Mediatrics - Alice in the Cities, 7, 9 p.m., Nat. Sci. Aud.
Cinema II - Joe Hill, 7 p.m., Sacco and Vanzetti, 9 p.m., Aud. A,
Angell.
Gargoyle Films - The 39 Steps, 7, 9 p.m., 100 Hutchins Hall.
Lloyd Minority Council - Sparkle, 7, 9:30, 11:30 p.m., Blue Carpet
Lounge, zlloyd Hall.
Alternative Action - Clockwork Orange, 7, 9:30 p.m., MLB Aud. 4.
Ann Arbor Film Co-op - Morocco, 7, 10:20 p.m., The Devil is a
Woman, 8:30, MLB Aud. 3.
Couzins Film Co-op-Silent Movie, 8, 10 p.m., Couzens Cafeteria.
PERFORMANCES
PTP. "'California Suite," 8 p.m., Power Center.
'K University Philharmonia - Haydn's "London" Symphony, No. 104
and the Saint-Saens "Organ" Symphony, 8 p.m., Hill Aud., free
admission.
Anthroposophical Student Association - Eurythmeum Stuttgart
featuring Else Klink, artistic director, with the Romanian State
Orchestra conducted by Ion Baciu, and a speech by Sarah Burton,
November 8, Power Center.
R.C'. Players - "Endgame" along with three short works by
Beckett, 8 p.m., R.C. Auditorium, East Quad.
Celebrabts - "Godspell", 8 p.m., Holy Trinity Chapel, 511 W.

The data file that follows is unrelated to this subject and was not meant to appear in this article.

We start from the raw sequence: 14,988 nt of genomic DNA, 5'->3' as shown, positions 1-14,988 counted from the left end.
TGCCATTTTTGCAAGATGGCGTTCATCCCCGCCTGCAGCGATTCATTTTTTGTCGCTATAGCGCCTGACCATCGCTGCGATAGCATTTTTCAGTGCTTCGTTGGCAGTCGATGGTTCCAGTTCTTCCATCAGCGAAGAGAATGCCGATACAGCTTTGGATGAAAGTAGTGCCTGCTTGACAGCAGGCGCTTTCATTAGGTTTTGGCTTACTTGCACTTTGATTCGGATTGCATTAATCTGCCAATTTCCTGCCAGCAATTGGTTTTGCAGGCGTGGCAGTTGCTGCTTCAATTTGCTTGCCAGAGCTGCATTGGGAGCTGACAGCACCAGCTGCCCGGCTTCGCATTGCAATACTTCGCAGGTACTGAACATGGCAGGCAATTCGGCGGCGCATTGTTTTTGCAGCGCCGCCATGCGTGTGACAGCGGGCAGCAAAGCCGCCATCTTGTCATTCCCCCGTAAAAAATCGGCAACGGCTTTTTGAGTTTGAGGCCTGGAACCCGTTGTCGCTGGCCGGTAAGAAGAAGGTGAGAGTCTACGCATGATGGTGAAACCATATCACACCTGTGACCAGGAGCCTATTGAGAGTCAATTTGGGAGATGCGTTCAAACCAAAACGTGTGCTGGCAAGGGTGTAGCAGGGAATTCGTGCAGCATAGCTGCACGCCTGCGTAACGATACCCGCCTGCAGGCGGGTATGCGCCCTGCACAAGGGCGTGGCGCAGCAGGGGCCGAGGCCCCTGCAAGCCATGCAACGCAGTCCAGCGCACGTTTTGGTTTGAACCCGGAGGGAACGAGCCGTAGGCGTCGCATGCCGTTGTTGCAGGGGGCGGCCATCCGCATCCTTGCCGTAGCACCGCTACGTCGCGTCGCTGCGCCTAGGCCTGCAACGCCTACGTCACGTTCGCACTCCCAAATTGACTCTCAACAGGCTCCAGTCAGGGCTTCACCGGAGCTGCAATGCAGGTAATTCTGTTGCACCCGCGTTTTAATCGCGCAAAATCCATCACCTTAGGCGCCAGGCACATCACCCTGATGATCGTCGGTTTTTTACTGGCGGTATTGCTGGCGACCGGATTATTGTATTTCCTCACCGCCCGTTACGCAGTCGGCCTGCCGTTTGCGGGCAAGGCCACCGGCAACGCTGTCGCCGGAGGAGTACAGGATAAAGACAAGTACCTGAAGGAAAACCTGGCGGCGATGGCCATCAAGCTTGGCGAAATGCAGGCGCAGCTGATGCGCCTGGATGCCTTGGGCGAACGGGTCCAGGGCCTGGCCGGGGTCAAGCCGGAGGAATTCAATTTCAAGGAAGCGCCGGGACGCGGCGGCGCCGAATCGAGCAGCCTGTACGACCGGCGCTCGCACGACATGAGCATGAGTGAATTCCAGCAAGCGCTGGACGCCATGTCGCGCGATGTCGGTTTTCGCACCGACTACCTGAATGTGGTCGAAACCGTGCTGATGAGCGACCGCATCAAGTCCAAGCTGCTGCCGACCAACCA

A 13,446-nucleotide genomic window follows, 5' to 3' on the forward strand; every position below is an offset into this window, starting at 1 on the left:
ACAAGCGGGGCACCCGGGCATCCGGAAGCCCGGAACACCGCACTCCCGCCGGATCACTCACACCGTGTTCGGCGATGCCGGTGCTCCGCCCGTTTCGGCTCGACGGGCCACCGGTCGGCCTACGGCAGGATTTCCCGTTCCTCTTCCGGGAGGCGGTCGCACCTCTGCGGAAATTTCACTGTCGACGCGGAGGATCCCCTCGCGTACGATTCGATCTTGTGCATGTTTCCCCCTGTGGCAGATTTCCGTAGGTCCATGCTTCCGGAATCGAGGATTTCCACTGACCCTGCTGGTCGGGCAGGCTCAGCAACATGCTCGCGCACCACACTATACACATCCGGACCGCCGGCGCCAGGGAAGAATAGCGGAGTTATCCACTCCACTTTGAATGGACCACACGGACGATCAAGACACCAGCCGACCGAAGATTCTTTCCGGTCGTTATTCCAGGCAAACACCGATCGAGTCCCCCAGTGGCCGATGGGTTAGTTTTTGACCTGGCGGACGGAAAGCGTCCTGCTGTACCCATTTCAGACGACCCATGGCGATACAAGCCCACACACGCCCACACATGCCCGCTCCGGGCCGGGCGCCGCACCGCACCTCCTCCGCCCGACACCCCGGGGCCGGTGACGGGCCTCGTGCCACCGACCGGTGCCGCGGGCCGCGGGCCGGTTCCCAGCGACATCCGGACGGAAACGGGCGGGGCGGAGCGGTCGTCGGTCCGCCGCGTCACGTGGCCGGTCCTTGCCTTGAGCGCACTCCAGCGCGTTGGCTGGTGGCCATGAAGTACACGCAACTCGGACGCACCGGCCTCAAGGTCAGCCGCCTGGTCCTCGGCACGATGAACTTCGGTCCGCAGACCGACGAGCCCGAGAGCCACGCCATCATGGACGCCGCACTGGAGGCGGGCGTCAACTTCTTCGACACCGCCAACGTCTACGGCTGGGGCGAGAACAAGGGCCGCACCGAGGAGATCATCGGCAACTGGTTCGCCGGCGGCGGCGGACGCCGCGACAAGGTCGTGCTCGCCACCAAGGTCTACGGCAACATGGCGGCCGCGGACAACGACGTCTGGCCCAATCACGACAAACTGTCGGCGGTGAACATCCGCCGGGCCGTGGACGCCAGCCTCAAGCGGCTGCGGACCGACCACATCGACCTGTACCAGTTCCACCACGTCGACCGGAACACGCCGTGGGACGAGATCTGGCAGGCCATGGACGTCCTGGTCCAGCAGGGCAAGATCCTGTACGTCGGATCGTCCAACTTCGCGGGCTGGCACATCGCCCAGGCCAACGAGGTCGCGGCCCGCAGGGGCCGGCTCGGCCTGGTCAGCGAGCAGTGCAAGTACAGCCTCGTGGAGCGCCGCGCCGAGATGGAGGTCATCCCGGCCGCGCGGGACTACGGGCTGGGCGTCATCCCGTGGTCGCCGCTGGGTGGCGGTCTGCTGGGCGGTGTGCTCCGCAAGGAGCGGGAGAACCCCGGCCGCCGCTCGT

Forest, Ypsilanti.
SPEAKERS
International Trade Symposium - "Anti-Dumping Law Policy and
* Implementation,"' 10 a.m., and 2:30 p.m.,. Hutchins Hall.
Nuclear Seminar - "The Application of Digital Computers to
Reactor Protection and Operation", Dr. Charles Kling, 3:45 p.m.,
- White Auditorium, Cooley Building.
Law School.- Chicano activist Ricardo Romero who was jailed for
refusal to testify before a grand jury speaks on abuses of grand jury, 7
p.m., Lawyers Club Lounge.
Wholistic Health Council - Dorothy Maclean on contact with devil
- kingdoms, 7:30 p.m., Wesleyan Lounge, State & Huron. A workshop
follows this weekend at the League.
Trotter House and association of Black Social Work Students -
Minister Abdul Farrakhan on philosophical truths confronting Black
.Americans, 8 p.m., Rackham Auditorium.
Guild House - "Tapestry - A Feminist Counseling Collective," panel
discussion, noon, Guild House, 802 Monroe.
Washtenaw County Extension Service and League of Women Voters
- Public Forum on Ballot Proposals, 6 p.m., Channel 9, cable t.v.
MEETINGS

Hillel -' Orthodox minyan, 6:15 p.m., reform minyan, 8 p.m., Hillel,